What are they?
As the name implies, a
stress fracture is a break in the bone, which results
from cumulative and/or repetitive strain to a particular site. These
fractures are most commonly seen affecting the long bones or metatarsals of
the foot. More specifically, they seem to involve most often, the three
middle metatarsals with the second metatarsal being to most common. Pain in
varying degrees is usually the chief complaint and it may or may not be
accompanied by swelling and discoloration. A lump or soft tissue enlargement
is frequently present over the site involved. Stress fractures are often
problems because of their tendency to be missed or neglected. In most cases
of metatarsal stress fractures, the actual bone break does not show on a
regular x-ray for about ten days to two weeks from its onset. These
fractures should be identified as soon as possible and properly managed by a
specialist in order to insure a good result and prevent unnecessary
What causes them?
The main cause of a
stress fracture is that of cumulative or repetitive strain to a particular
bone site. A long day on cement floors at a mall, an unusually hard hike or
exercise walk, or maybe a long march in the military or as a member of a
marching band can all qualify as possibly overstressing a metatarsal bone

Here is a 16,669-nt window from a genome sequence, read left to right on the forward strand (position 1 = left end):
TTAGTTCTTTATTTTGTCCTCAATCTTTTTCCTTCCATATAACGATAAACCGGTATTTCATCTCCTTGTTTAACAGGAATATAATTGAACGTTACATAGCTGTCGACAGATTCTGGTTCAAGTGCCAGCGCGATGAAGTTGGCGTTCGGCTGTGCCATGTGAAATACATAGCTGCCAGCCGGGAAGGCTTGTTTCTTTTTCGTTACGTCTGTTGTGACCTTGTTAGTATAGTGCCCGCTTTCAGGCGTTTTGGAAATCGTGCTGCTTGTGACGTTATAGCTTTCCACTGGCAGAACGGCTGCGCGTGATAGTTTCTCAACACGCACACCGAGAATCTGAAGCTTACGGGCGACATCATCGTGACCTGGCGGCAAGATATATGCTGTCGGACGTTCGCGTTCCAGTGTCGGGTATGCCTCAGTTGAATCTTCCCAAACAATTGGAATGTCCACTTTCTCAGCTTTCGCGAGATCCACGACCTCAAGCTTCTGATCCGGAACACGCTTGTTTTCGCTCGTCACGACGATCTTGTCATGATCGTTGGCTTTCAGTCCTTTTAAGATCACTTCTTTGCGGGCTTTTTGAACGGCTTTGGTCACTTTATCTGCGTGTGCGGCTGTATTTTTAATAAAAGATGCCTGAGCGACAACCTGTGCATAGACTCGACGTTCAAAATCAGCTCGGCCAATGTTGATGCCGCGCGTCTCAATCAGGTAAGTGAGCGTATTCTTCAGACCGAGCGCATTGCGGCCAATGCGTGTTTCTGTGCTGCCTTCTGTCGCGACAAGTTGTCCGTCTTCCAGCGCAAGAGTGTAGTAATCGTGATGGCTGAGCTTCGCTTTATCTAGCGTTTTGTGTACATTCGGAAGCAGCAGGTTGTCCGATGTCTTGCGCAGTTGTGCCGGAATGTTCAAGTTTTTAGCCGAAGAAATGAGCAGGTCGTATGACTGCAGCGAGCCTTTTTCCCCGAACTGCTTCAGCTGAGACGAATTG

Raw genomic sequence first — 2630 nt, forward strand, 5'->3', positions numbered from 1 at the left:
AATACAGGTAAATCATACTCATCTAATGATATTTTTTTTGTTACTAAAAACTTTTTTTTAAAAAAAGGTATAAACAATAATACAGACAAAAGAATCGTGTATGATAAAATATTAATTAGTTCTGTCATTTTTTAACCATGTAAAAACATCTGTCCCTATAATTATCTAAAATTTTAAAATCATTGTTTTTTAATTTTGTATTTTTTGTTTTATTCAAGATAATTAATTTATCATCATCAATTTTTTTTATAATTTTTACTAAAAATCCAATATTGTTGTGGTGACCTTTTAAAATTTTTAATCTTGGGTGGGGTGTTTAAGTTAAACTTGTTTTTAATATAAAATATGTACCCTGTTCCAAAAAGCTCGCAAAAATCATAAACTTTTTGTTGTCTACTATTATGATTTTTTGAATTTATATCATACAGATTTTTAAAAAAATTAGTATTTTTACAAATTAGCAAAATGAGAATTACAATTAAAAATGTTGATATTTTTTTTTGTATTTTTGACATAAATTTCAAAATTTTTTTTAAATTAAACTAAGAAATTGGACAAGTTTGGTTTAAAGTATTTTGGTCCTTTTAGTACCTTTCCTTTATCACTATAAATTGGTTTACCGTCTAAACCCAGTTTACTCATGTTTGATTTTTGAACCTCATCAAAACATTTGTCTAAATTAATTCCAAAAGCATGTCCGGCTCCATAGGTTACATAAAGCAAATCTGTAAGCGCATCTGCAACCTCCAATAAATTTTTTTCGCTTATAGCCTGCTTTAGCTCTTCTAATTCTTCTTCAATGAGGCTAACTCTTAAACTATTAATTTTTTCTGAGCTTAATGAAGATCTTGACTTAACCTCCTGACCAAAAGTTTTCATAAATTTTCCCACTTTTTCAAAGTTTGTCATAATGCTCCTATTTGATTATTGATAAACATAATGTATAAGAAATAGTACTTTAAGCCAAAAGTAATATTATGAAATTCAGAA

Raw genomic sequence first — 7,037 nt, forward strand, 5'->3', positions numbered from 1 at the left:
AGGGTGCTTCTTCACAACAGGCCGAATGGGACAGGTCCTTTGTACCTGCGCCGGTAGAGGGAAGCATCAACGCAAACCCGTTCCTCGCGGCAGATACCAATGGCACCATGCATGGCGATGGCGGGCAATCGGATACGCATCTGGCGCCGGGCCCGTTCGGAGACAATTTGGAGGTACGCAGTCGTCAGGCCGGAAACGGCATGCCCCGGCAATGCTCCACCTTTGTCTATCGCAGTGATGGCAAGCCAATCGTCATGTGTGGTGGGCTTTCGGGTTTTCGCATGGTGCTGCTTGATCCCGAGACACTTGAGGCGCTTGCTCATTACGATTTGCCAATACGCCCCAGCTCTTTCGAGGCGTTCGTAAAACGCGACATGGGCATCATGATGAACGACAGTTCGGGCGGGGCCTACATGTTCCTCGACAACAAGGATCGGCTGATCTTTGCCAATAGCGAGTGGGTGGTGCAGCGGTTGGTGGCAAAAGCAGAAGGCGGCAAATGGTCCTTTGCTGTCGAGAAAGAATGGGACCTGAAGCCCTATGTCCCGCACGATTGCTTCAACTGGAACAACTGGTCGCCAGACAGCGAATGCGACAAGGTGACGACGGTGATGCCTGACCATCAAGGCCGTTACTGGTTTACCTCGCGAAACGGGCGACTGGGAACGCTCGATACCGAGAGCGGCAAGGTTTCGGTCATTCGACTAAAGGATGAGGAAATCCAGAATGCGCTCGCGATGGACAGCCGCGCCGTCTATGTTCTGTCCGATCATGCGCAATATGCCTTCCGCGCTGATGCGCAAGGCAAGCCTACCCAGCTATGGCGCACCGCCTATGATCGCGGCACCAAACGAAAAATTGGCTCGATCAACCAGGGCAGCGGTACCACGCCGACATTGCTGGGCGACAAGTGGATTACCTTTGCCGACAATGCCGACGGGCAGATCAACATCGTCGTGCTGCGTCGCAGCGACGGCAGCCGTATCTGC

leading to a fracture. Cumulative strain to a particular site involves
smaller stress loads that are repeated over a lengthy period of time. Either
heavy strain for a short time period or lighter loads repeated over a longer
time period can produce localized stress fractures. Usually, an x-ray taken
after about ten days from the injury onset will identify the fracture site.
Occasionally, more sophisticated tests are performed such as bone scans
which are capable of making an earlier diagnosis.
How are they treated?
A stress fracture is
treated in much the same manner as most any other bone break. The area
involved must be protected, supported, and immobilized to some extent.
Motion at the fracture site has to be controlled so as to allow proper
healing to occur. In most cases, a protective fracture shoe is used to
accomplish these goals. The patient should limit his or her walking and
should be followed up by a foot specialist to monitor the healing process.